Scapular Control Part 1
Over the last 7 years as a trainer I’ve noticed a few things that remain pretty consistent.
Men want to get ripped, women want to “tone-up” (which I think is the same thing!), and both are deficient in overhead movements.
At one point in time we moved on all fours and while we didn’t have lats the size of gorillas, we did have far more control of our limbs than we do now.
The obvious answer is we moved from quadruped to biped. One can argue our overhead movements are inadequate because of technology, lack of movement, etc.
I don’t really think it matters though because on the whole people have very poor shoulder health. Period.
Whether you’re “locked up” or “hypermobile” both present the same problem; a lack of scapula control.
In this two part article I’ll show you 3 steps you can take that’ll vastly improve your shoulder health and your life at the same time.
We’ll look at steps 1 and 2 today.
Step 1 – Take a Breath
Everything starts with a breath. You’ve heard me mention this before but the plain fact of the matter is people seldom know how to breathe the proper way.
Heavy “belly breathing” and lack of apical expansion (lungs) lead to concavity in the chest, slumped shoulders, and poor shoulder health.
For some, this can all be corrected by the power of a single breath. For everyone, the inability to breathe the proper way is ultimately setting the stage for injury/setbacks down the road.
What can you do?
Practice breathing into a balloon.
The 90/90 Hip Lift is a great positional breathing exercise that will help retrain the diaphragm and promote apical expansion.
Grab a balloon and try blowing it up the way I describe below. Stand up and tell me that you don’t feel lighter, more relaxed, and better overall.
- Place the balloon in your mouth holding the balloon with your left hand
- Place the tongue on the roof of your mouth and slowly breathing in through your nose
- At the top of your inhale hold your breath for 3 seconds
- After your pause, breath into the balloon exhaling all of your air out of your lungs
- When done properly you should feel your pelvic floor engage as well as your abs tighten
- Hold the bottom of your exhale for 3 seconds and repeat.
This is a very simple breathing exercise yet so many people have a very hard time preforming it correctly.
Some common cheats:
- Pinching the balloon when you inhale
- Lifting your head when you inhale
- Not pausing at the top and bottom of each breath for 3 seconds
What you’ll notice:
- A feeling of “lightness” throughout the upper and lower body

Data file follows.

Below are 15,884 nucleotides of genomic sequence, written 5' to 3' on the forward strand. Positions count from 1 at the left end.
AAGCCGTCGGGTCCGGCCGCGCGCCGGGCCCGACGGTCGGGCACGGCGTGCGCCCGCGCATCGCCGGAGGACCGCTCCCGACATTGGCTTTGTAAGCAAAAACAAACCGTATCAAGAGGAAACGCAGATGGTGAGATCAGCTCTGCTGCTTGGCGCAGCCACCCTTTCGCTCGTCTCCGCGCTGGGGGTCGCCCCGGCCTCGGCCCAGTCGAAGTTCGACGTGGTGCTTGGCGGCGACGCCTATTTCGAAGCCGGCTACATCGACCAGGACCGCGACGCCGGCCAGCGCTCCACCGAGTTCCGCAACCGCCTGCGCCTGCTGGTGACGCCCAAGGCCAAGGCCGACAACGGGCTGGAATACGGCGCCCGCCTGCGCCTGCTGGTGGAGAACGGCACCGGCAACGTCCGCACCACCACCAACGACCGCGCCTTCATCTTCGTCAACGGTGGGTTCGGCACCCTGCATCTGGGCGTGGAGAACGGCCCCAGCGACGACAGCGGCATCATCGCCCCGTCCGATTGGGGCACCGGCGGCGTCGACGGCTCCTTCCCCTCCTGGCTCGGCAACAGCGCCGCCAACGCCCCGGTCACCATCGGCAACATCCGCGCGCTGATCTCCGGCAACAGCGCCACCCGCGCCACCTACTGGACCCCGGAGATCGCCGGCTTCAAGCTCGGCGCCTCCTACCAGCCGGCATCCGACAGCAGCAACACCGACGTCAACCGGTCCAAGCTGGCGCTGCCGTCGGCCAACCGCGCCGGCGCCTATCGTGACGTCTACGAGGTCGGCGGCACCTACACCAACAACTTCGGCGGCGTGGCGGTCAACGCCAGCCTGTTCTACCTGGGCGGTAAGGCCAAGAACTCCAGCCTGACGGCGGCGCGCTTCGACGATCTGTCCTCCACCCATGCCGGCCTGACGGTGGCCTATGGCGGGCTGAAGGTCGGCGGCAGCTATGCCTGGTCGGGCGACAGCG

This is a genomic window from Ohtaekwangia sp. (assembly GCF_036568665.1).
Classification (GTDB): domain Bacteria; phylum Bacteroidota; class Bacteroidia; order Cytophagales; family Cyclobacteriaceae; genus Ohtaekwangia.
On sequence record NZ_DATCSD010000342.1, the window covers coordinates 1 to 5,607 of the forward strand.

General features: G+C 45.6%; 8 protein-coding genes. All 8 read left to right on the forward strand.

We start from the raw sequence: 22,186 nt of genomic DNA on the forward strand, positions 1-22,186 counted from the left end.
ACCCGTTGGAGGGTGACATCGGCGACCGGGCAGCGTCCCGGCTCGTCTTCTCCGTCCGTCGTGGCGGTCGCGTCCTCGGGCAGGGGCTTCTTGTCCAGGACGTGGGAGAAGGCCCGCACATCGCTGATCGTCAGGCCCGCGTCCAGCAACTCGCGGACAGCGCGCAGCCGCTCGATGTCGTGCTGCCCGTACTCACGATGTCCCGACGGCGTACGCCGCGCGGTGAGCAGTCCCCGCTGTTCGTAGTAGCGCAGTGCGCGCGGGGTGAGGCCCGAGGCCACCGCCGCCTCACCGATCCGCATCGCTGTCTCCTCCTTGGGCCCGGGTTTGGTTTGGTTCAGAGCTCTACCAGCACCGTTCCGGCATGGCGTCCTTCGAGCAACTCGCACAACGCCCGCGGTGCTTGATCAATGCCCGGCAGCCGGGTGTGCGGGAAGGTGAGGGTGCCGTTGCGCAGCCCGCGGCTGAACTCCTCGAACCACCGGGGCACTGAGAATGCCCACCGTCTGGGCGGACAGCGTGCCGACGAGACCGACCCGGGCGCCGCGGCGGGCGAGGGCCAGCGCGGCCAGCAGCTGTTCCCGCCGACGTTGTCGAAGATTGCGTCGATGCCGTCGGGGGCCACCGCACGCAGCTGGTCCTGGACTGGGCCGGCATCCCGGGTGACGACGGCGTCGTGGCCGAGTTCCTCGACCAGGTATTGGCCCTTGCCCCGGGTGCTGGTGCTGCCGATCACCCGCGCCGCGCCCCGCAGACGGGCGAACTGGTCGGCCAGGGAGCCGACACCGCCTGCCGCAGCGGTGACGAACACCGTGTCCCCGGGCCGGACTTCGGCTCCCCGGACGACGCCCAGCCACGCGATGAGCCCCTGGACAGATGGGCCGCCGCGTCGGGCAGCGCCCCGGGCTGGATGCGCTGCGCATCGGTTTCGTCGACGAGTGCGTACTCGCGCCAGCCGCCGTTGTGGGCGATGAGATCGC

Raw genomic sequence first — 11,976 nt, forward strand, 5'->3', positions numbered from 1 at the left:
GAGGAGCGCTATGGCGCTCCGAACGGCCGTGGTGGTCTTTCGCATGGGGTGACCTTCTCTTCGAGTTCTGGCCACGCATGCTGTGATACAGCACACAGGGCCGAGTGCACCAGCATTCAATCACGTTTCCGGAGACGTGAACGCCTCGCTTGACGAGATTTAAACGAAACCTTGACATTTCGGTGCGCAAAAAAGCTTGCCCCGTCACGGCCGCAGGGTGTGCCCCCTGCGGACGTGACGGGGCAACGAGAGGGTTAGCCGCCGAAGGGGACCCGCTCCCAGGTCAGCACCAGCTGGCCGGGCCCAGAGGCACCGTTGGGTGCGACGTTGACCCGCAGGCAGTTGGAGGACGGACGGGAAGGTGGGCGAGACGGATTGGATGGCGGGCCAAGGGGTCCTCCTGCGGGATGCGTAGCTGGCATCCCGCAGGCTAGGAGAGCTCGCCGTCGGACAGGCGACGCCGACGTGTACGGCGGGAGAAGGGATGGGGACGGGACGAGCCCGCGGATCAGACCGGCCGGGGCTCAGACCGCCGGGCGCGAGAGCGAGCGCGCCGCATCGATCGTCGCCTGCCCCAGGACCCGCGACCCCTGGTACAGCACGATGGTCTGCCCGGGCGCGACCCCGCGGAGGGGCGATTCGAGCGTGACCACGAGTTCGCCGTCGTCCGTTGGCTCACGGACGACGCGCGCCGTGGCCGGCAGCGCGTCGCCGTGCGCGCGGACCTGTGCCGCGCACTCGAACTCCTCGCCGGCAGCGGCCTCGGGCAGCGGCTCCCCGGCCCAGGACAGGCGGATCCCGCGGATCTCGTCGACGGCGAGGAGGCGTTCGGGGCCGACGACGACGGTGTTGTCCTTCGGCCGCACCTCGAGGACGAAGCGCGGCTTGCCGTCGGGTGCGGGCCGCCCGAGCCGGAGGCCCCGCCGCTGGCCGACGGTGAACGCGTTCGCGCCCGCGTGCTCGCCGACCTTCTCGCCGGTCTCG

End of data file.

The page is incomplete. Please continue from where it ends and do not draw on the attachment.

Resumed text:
- The ability to take a deeper breath, easier
- Increased mental clarity and focus
Your breath is the foundation to everything you do. Therefore, make sure you do this exercise before moving onto the following exercises I outline.
Step 2 – T-Spine Awareness and Control
Your thoracic spine (T-spine) is the region of your middle-back where your scapula sits. It should flex, extend, twist, and bend to each side.
As I mentioned earlier there are two problems, a lack of control due to restriction, and a lack of control due to too much range of motion.
Both have a lack of control.
The breathing you did in step 1 will only set you up for success here in part 2. Skip part 1 and you’re not only paddling upstream, but you also put yourself at risk for creating pathologies and further injury.
I’ve spoke in the past about a number of great T-spine exercises. Just the other week I mentioned the Brettzel and the Rib Pull. Both are great for mobilizing the t-spine for people who present with stiffness and lack of mobility control.
However, the Arm Bar is my favorite as it achieves both stability and mobility simultaneously.
Spending time trying to increase your flexibility is a waste of time. Instead, aim for control, which is exactly what the arm bar provides.
- “Corkscrew” your shoulder into position before initiating the roll
- Keep the shoulder away from your ears at all time during the movement
- Leave your knee at 90 degrees until you’ve gain control of the kettlebell
- Once under control begin to slide your knee out to a confortable range of motion
- Always check your breath, it should never strain or shorten
I prefer to use a manual resistance applied to my clients when their first learning the arm bar, as it’s always cautionary while holding a cannon ball with a handle over your head for the first time.
Start light and work your way up to a comfortable weight keeping in mind that this is a mobility drill, showing off that you can use a 53lb kettlebell at the expense of less mobility is unimpressive.
Here’s why this works so well…
As I mentioned the name of the game is control. The arm bar places you in a “brettzel-esque” position that helps promote T-spine mobility.
The game changes when you throw a weight over your head.
Now instead of hanging out in a nice stretch, you’re being asked to stabilize a weight over your head while rolling at the same time.
This is also where the shape and structure of the kettlebell come into play.
Unlike a dumbbell, when held overhead the kettlebell places most of the weight behind the users wrist. This helps the shoulder sit “down and back” and makes for easier packing and greater ability to gain scapular control.
Scapula control + Movement = Rock Star status
It’s an exercise beginners and advanced clients should use often. The former might use it as a workout while that latter might prefer to use it as a solid warm up.
A client with restriction gains control via mobility and stability in the arm bar.
A client with too much mobility gains control from packing the shoulder – engaging the muscles in the posterior shoulder – and maintaining that control through movement.
Both gain control and both can now move more freely.
Next week I’ll go over the 3rd and final step and how to put it all together in a workout you can use to help gain control of your scapula and be strong!